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Pediatric Nursing Ppt Lecture 6 – Cardiovascular Disorders 2

Lecture   6-Cardiovascular Disorders 

Congenital     Heart Disease



·Etiology of congenital     heart disease are unknown 

·Post natal cord clamping     and lung expansion cause flow and pressure changes

Pressure     Changes


·Increased pulmonary     resistance

·Increased R     atrium/ventricle/pulmonary artery pressure

·Decreased L     atrium/ventricle/pulmonary artery pressure


·Decreased pulmonary     resistance

·Decreased R     atrium/ventricle/pulmonary artery pressure

·Increased L     atrium/ventricle/pulmonary artery pressure

·Increased systemic     vascular resistance

Flow     Changes

·Ductus venosus– closes     immediately after birth

·Ductus arteriosus:

–closed functionally by     4th day

–functional closure due to     increased aortic pressure and

decreased pulmonary     resistance

–increased oxygen blood     levels cause wall spasms

·Foramen Ovale

–valve closes functionally     after birth

–functional closure is due     to increased L atrium pressure and

decreased R atrium pressure

Types of Heart Defects


·Unoxygenated blood     does not flow into the left side of the heart and into     the general body circulation


·Unoxygenated blood doesflow     into the left side of the heart and into the general body circulation

Clinical Manifestations

·Symptoms are related to     altered hemodynamics

–blood flows from area of     high pressure to low pressure

–pressures on left side of     the heart are higher usually

–shunting of blood can     occur with altered pressures

–shunting of blood     increases workload on affected chambers

–shunting of blood may     increase pulmonary resistance ( more than the lungs can normally handle)

–receiving heart chamber     of shunted blood enlarges due to workload






Congenital Heart Disease     (continued) 



Congestive     Heart Failure·Symptoms are due to the     heart’s inability to pump efficiently

–Edema is due to systemic     congestion

periorbitaledema in infants

dependent edema in children     that are walking

excessive sweating – due to     sympathetic nervous system


·Goal is to improve cardiac     function and remove excess fluid

Symptoms that are specific     to cyanotic heart disease:

Posturing – squatting or     knee chest position- decreases

venous return from lower     extremities so more

oxygen-saturated blood is     shunted to the aorta

Skin/lip cyanosis – due to     circulation of unoxygenatedblood

in the general circulation

Clubbing of fingers – due     to chronic low oxygen levels

Diagnostic Tests


Physical examination


–organ enlargement (heart,     liver, spleen)

Radiographics– chest

ECG, Echocardiogram

Cardiac Catheterization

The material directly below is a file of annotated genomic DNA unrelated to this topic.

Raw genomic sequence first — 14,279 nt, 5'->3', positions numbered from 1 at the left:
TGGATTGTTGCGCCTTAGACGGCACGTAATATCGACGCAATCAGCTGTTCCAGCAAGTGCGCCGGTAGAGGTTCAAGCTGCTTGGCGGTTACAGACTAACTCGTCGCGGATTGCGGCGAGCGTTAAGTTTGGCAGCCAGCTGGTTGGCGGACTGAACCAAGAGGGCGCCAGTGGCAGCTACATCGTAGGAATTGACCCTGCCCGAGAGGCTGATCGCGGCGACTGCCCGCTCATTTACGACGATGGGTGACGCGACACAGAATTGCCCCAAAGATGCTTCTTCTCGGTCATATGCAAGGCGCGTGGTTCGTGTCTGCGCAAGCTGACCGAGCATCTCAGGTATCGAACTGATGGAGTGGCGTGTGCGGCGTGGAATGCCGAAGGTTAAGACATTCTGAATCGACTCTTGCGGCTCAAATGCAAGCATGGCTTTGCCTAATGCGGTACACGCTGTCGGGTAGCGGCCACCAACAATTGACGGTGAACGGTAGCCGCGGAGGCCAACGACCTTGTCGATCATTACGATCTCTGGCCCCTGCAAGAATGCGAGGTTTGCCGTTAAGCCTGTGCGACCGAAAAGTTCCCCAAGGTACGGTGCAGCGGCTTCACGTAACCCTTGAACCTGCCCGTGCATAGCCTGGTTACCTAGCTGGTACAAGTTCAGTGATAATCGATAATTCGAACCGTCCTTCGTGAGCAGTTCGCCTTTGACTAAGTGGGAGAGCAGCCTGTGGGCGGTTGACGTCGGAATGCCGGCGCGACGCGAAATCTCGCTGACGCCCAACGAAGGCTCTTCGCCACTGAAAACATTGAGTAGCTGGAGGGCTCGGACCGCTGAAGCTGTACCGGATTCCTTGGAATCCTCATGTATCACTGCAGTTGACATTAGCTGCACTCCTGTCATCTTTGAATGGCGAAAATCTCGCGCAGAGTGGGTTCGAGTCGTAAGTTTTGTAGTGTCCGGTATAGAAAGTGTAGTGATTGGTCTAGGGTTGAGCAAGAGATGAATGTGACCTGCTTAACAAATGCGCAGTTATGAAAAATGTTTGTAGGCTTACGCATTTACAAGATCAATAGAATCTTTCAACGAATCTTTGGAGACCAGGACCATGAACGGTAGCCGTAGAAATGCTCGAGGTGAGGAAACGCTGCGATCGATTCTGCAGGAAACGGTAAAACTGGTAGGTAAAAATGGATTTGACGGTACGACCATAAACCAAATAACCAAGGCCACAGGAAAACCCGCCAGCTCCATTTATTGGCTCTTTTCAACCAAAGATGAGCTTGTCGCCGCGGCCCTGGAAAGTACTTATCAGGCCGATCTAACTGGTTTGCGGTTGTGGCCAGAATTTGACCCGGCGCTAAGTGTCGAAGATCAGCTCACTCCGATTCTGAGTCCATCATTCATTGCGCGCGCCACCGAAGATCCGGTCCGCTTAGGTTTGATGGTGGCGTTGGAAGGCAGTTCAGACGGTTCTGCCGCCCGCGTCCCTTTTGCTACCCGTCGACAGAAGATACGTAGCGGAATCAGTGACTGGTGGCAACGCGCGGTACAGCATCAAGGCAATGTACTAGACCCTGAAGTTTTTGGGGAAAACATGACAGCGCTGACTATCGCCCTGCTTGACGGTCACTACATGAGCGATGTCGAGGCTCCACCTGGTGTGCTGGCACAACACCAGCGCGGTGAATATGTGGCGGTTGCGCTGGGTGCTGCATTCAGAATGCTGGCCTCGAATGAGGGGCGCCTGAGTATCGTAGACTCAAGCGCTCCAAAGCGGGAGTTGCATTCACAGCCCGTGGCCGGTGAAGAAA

–opaque catheter is     inserted into a peripheral blood vessel and

into the heart

–information on pressures,     cardiac output, oxygen saturation

and defects are obtained





Teach at developmental     level


Monitor for complications:


–clots- check for pulses,

temperature, color



–dye reactions

–heart perforation





Congenital Heart Disease(continued)



Acyanotic DefectsVentricular Septal Defect (VSD)

·abnormal opening between     ventricles

–shunting – right     ventricle is the receiving chamber

–enlargement of the heart

·loud, harsh murmur

–needs surgical correction

Atrial Septal Defect (ASD)

·abnormal opening between     the atriums

–shunting – right atrium     is the receiving chamber

·Mid ejection murmur

–needs surgical correction

Patent ductus arteriosus     (PDA)

·failure of fetal structure     to close postnatally

–PDA closes because of     changes in oxygen levels/pressure

–frequently found in     preterm infants due to their respiratory difficulties

–blood is shunted from the     aorta to the pulmonary artery

·Machine-like murmur

–medical correction is to     give indomethacin(prostaglandin inhibitor which promotes closure)

–if not effective;     surgical correction

Coarctation of the aorta

·constricted aortic lumen     near the aortic arch

–symptoms depend on the     degree of constriction

–surgical correction;     graft or anastomosis

–in the infant     prostaglandins may be given to keep the PDA open until surgical correction


–decreased/absent femoral     pulses

–may develop congestive     heart failure

Older     child

-BP differences between     upper and lower extremities


Pulmonic/Aortic     Stenosis

·narrowed entrance at valve

–more serious

–may have activity     restrictions

–surgical correction     cannot create a normal valve






Congenital Heart Disease(continued)



Cyanotic defectsTetrology of Fallot

·Four defects: ventricular     septal defect, right ventricular hypertrophy, pulmonic stenosis, aorta     overrides VSD